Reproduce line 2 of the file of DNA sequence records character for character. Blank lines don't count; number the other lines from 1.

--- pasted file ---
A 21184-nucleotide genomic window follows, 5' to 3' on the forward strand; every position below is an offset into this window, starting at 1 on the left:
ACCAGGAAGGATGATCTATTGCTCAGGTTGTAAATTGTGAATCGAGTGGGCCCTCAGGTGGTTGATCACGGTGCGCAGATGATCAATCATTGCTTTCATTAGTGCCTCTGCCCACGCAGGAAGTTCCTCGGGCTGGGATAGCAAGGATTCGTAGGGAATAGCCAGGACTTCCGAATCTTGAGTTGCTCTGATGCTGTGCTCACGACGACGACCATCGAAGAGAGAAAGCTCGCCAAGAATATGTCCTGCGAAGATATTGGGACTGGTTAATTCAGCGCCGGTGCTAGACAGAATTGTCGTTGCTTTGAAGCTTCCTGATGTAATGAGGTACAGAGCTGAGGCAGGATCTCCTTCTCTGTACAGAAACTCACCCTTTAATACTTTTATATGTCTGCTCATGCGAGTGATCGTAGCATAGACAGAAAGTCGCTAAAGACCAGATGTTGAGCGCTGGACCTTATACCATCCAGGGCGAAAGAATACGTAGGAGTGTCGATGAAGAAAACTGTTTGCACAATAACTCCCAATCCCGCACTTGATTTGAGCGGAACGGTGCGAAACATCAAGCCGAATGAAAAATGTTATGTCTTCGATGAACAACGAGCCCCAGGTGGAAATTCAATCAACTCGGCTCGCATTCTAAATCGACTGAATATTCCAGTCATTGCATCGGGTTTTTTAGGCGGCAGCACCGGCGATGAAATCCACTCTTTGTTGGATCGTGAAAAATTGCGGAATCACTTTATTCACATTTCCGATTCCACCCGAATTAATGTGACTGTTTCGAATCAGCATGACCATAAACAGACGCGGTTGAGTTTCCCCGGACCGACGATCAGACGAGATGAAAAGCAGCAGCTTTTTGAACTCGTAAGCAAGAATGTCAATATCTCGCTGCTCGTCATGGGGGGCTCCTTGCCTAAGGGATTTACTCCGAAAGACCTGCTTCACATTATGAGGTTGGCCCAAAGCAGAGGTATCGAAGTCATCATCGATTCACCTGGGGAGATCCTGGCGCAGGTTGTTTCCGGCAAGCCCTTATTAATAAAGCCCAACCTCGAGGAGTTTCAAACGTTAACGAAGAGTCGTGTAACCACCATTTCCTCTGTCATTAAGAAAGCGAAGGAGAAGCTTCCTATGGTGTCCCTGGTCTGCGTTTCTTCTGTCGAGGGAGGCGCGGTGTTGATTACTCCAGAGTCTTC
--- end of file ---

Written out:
ACCAGGAAGGATGATCTATTGCTCAGGTTGTAAATTGTGAATCGAGTGGGCCCTCAGGTGGTTGATCACGGTGCGCAGATGATCAATCATTGCTTTCATTAGTGCCTCTGCCCACGCAGGAAGTTCCTCGGGCTGGGATAGCAAGGATTCGTAGGGAATAGCCAGGACTTCCGAATCTTGAGTTGCTCTGATGCTGTGCTCACGACGACGACCATCGAAGAGAGAAAGCTCGCCAAGAATATGTCCTGCGAAGATATTGGGACTGGTTAATTCAGCGCCGGTGCTAGACAGAATTGTCGTTGCTTTGAAGCTTCCTGATGTAATGAGGTACAGAGCTGAGGCAGGATCTCCTTCTCTGTACAGAAACTCACCCTTTAATACTTTTATATGTCTGCTCATGCGAGTGATCGTAGCATAGACAGAAAGTCGCTAAAGACCAGATGTTGAGCGCTGGACCTTATACCATCCAGGGCGAAAGAATACGTAGGAGTGTCGATGAAGAAAACTGTTTGCACAATAACTCCCAATCCCGCACTTGATTTGAGCGGAACGGTGCGAAACATCAAGCCGAATGAAAAATGTTATGTCTTCGATGAACAACGAGCCCCAGGTGGAAATTCAATCAACTCGGCTCGCATTCTAAATCGACTGAATATTCCAGTCATTGCATCGGGTTTTTTAGGCGGCAGCACCGGCGATGAAATCCACTCTTTGTTGGATCGTGAAAAATTGCGGAATCACTTTATTCACATTTCCGATTCCACCCGAATTAATGTGACTGTTTCGAATCAGCATGACCATAAACAGACGCGGTTGAGTTTCCCCGGACCGACGATCAGACGAGATGAAAAGCAGCAGCTTTTTGAACTCGTAAGCAAGAATGTCAATATCTCGCTGCTCGTCATGGGGGGCTCCTTGCCTAAGGGATTTACTCCGAAAGACCTGCTTCACATTATGAGGTTGGCCCAAAGCAGAGGTATCGAAGTCATCATCGATTCACCTGGGGAGATCCTGGCGCAGGTTGTTTCCGGCAAGCCCTTATTAATAAAGCCCAACCTCGAGGAGTTTCAAACGTTAACGAAGAGTCGTGTAACCACCATTTCCTCTGTCATTAAGAAAGCGAAGGAGAAGCTTCCTATGGTGTCCCTGGTCTGCGTTTCTTCTGTCGAGGGAGGCGCGGTGTTGATTACTCCAGAGTCTTC